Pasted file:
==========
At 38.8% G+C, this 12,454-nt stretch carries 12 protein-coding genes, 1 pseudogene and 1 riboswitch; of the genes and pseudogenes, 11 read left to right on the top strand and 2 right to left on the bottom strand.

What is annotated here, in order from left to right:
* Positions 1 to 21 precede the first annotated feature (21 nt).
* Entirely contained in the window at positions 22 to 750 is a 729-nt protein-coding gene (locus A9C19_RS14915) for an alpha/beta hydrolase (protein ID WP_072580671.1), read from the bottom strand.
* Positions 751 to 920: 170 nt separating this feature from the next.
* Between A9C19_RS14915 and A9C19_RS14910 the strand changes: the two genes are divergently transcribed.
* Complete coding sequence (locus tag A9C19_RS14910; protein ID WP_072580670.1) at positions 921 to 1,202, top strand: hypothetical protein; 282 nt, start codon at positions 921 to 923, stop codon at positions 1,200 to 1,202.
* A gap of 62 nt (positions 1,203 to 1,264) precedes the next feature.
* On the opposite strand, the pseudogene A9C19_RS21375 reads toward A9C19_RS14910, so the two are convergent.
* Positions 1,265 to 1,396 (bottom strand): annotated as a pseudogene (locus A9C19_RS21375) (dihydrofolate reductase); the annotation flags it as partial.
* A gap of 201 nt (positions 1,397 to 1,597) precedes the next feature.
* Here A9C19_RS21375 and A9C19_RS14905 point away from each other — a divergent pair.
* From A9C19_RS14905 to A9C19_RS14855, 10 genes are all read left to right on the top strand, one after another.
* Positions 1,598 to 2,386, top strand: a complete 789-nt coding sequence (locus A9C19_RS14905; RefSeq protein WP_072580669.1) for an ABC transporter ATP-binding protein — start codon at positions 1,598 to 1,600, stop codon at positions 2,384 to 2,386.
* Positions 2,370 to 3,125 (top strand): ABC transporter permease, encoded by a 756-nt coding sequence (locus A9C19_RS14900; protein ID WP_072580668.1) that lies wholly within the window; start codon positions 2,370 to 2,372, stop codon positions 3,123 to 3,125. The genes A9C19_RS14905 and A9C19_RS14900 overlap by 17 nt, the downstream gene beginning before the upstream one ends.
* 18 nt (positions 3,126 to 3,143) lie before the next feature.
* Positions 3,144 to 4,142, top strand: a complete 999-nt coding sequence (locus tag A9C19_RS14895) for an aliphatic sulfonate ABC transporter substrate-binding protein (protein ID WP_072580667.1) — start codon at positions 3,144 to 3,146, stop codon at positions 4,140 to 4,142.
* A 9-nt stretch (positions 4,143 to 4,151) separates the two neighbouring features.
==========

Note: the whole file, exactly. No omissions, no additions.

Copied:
At 38.8% G+C, this 12,454-nt stretch carries 12 protein-coding genes, 1 pseudogene and 1 riboswitch; of the genes and pseudogenes, 11 read left to right on the top strand and 2 right to left on the bottom strand.

What is annotated here, in order from left to right:
* Positions 1 to 21 precede the first annotated feature (21 nt).
* Entirely contained in the window at positions 22 to 750 is a 729-nt protein-coding gene (locus A9C19_RS14915) for an alpha/beta hydrolase (protein ID WP_072580671.1), read from the bottom strand.
* Positions 751 to 920: 170 nt separating this feature from the next.
* Between A9C19_RS14915 and A9C19_RS14910 the strand changes: the two genes are divergently transcribed.
* Complete coding sequence (locus tag A9C19_RS14910; protein ID WP_072580670.1) at positions 921 to 1,202, top strand: hypothetical protein; 282 nt, start codon at positions 921 to 923, stop codon at positions 1,200 to 1,202.
* A gap of 62 nt (positions 1,203 to 1,264) precedes the next feature.
* On the opposite strand, the pseudogene A9C19_RS21375 reads toward A9C19_RS14910, so the two are convergent.
* Positions 1,265 to 1,396 (bottom strand): annotated as a pseudogene (locus A9C19_RS21375) (dihydrofolate reductase); the annotation flags it as partial.
* A gap of 201 nt (positions 1,397 to 1,597) precedes the next feature.
* Here A9C19_RS21375 and A9C19_RS14905 point away from each other — a divergent pair.
* From A9C19_RS14905 to A9C19_RS14855, 10 genes are all read left to right on the top strand, one after another.
* Positions 1,598 to 2,386, top strand: a complete 789-nt coding sequence (locus A9C19_RS14905; RefSeq protein WP_072580669.1) for an ABC transporter ATP-binding protein — start codon at positions 1,598 to 1,600, stop codon at positions 2,384 to 2,386.
* Positions 2,370 to 3,125 (top strand): ABC transporter permease, encoded by a 756-nt coding sequence (locus A9C19_RS14900; protein ID WP_072580668.1) that lies wholly within the window; start codon positions 2,370 to 2,372, stop codon positions 3,123 to 3,125. The genes A9C19_RS14905 and A9C19_RS14900 overlap by 17 nt, the downstream gene beginning before the upstream one ends.
* 18 nt (positions 3,126 to 3,143) lie before the next feature.
* Positions 3,144 to 4,142, top strand: a complete 999-nt coding sequence (locus tag A9C19_RS14895) for an aliphatic sulfonate ABC transporter substrate-binding protein (protein ID WP_072580667.1) — start codon at positions 3,144 to 3,146, stop codon at positions 4,140 to 4,142.
* A 9-nt stretch (positions 4,143 to 4,151) separates the two neighbouring features.